C++ new and delete
Posted Apr 7, 2008 0:49 UTC (Mon) by pr1268
In reply to: Making up falsehoods
Parent article: Striking gold in binutils
how do you dynamically allocate/deallocate memory?
A big push for "modern" C++ programming is to use the standard library's container classes, e.g., vector, list, deque, etc. instead of arrays created with new and delete.
The primary rationale for using dynamically-allocated memory in the first place is to defer until execution time reserving only as much space as is needed (since memory is a scarce resource). The C++ containers have a rich set of methods which allow array-like operation while managing the dynamic allocation (and subsequent releasing) of resources at the library level (instead of making the programmer do it him/herself with new and delete).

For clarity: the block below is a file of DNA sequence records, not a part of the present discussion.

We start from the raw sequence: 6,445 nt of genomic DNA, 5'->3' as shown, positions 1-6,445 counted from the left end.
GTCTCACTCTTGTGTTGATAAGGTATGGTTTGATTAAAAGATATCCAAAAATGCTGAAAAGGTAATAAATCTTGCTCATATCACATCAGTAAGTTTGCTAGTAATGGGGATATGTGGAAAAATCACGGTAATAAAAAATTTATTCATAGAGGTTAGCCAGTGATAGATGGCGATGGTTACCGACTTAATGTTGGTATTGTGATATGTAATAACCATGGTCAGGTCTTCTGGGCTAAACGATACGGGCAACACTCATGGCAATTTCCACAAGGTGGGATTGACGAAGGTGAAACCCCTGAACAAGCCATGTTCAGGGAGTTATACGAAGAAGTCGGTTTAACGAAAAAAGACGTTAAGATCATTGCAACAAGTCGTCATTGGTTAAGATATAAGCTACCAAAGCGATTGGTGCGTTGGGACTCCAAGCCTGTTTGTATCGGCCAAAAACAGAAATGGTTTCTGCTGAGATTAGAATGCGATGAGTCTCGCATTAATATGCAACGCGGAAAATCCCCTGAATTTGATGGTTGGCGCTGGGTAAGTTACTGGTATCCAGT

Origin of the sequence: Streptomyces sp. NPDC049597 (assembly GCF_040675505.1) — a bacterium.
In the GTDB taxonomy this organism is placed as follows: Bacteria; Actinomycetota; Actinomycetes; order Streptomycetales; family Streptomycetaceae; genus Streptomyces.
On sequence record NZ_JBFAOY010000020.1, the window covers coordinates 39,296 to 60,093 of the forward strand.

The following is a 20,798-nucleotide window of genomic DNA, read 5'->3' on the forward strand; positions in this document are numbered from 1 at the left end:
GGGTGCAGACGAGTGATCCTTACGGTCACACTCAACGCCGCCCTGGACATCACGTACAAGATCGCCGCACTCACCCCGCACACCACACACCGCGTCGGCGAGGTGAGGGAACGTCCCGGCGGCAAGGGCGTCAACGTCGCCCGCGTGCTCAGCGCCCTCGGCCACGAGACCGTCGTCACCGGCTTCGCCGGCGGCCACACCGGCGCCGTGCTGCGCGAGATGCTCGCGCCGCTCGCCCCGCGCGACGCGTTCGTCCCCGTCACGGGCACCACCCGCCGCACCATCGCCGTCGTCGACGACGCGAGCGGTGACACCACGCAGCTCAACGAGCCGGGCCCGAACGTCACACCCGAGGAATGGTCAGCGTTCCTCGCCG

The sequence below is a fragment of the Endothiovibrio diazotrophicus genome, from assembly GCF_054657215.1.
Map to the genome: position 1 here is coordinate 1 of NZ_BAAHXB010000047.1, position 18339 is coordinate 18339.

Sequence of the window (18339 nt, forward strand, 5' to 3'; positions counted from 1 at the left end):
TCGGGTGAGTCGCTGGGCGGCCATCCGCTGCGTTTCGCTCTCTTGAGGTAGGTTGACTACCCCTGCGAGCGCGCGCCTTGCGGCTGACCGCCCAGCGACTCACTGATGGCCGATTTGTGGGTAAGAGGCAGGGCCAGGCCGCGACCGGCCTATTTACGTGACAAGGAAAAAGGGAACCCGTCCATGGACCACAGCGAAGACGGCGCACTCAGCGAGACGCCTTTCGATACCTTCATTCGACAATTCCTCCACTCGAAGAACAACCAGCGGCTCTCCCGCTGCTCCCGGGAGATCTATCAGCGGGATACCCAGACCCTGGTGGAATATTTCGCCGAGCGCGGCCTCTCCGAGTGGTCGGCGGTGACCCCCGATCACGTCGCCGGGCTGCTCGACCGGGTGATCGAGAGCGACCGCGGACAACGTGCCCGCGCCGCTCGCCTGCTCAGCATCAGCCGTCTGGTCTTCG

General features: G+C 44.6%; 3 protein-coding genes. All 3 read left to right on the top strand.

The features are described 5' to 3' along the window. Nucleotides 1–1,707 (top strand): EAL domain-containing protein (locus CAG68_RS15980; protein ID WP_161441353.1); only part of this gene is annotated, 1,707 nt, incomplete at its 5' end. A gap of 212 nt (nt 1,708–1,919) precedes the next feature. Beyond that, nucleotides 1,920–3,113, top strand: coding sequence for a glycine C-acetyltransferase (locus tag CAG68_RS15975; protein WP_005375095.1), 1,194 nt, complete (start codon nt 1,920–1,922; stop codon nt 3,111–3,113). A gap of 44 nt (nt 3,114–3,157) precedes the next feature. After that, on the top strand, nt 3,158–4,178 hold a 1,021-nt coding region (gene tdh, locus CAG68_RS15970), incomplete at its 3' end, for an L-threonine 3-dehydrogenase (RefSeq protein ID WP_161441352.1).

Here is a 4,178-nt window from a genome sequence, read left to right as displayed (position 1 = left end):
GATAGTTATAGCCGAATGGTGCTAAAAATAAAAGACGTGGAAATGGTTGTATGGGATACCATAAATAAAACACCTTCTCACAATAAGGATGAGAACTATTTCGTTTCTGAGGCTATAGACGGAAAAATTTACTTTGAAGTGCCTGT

I can't speak for why virtual methods are seldom described in literature, but my intuitive perception is that they're this philosophical concept in computer science (object-oriented programming in particular) whose existence programmers are expected to know but avoid using unless no other practical solution exists--kind of like recursion.
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